5. I’m in the East San Fernando Valley and my 8 year old sounds so much like these kids! His charter public school is trying to make a case for him to go to an NPS but I want him in a less restrictive environment — even if it’s special Ed. He’s average to above average intelligent HFS and ADHD and struggling academically in his gen Ed class and simply refusing to do the work which has the teachers literally throwing their hands up. (He has pullouts to an SLD/resource class but this school does not have a full time Special Ed class. There are too many transitions in the classroom and he’s not keeping up. The school just informed me they won’t allow us to make a lateral placement to another school but I believe he needs a fresh start. I have yet to find the right fit to help him emotionally self regulate. I’ve found a few private schools such as Frostig but they are far from us and would also require us to go through due process. SOS!

    • Avoid Frostig at all costs unless your child has learning disabilities. It is NOT set up
      For children with autism and behavioral issues.

  6. I was wondering, what are the schools with HFA programs in the San Fernando Valley? I see that Encino is mentioned. My son is in his second year of LAUSD preschool (he has done PAL and PSC in the east valley), but we are trying to identify the next step.

  7. Does anyone have any school recommendations for the Culver City, Westchester, SouthBay area? It can be inclusion or HFA or any good environment at this point. I have had a terrible time trying to navigate the LAUSD system. WISH would obviously be number 1 on the list but I need a few more realistic options.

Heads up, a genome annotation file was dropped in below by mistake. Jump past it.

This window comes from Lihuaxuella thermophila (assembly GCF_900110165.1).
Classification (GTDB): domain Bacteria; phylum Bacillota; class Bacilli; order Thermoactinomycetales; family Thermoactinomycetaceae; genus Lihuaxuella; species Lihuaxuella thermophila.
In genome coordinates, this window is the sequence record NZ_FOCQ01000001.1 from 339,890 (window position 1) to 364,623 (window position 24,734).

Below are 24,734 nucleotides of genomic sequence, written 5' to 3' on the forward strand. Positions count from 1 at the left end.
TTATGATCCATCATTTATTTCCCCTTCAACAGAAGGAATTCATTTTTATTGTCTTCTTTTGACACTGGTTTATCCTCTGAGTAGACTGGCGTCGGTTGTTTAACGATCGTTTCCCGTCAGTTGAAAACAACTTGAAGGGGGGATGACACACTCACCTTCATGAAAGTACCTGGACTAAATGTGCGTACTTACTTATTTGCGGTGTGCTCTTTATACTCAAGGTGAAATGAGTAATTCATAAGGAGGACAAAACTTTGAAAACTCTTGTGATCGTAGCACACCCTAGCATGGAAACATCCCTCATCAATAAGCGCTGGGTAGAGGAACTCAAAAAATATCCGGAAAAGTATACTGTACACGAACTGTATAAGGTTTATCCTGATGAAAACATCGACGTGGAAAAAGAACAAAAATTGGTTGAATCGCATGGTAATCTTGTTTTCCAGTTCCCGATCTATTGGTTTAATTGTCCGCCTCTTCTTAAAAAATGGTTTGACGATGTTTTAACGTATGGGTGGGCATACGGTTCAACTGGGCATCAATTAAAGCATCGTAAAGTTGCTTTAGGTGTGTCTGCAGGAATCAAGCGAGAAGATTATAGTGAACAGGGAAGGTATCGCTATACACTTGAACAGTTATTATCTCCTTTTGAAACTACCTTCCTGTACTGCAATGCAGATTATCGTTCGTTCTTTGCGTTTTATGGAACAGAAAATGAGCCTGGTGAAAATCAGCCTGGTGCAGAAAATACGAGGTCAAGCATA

• Hi , I can totally understand your frustration as we are also struggling with a very bad school in lausd. Found this link in search of better option for my son .He is having very hard time at school (first yes inclusion with out support which we are asking since kast two years) and his teacher yells at him and other kids.

      • Hi, Can you reshare the link? My son just got an IEP for the LAUSD district for ASD, and after reading about the PAL program, and it’s reputation, I’m desperately in search of a better option.

  8. Hi , I m looking for a better school for my son in 2nd grade which promotes inclusion . He is digonsed with high functuning autism and a possible add/adhd.

  9. My 9 yr old daughter is speech, language, and reading delayed. She has an IEP and is receiving pull out resources at Apperson Elementary mainstream class. These intense pull out services are the only way she will pass her classes. What will happen in Middle School? Can she receive these same services at Mt Gleason Middle School?.

    • While this blog is usually about LAUSD magnet programs, my understanding is that if your child has an IEP in elemeentary and it continues into middle school, the new school will need to provide the services.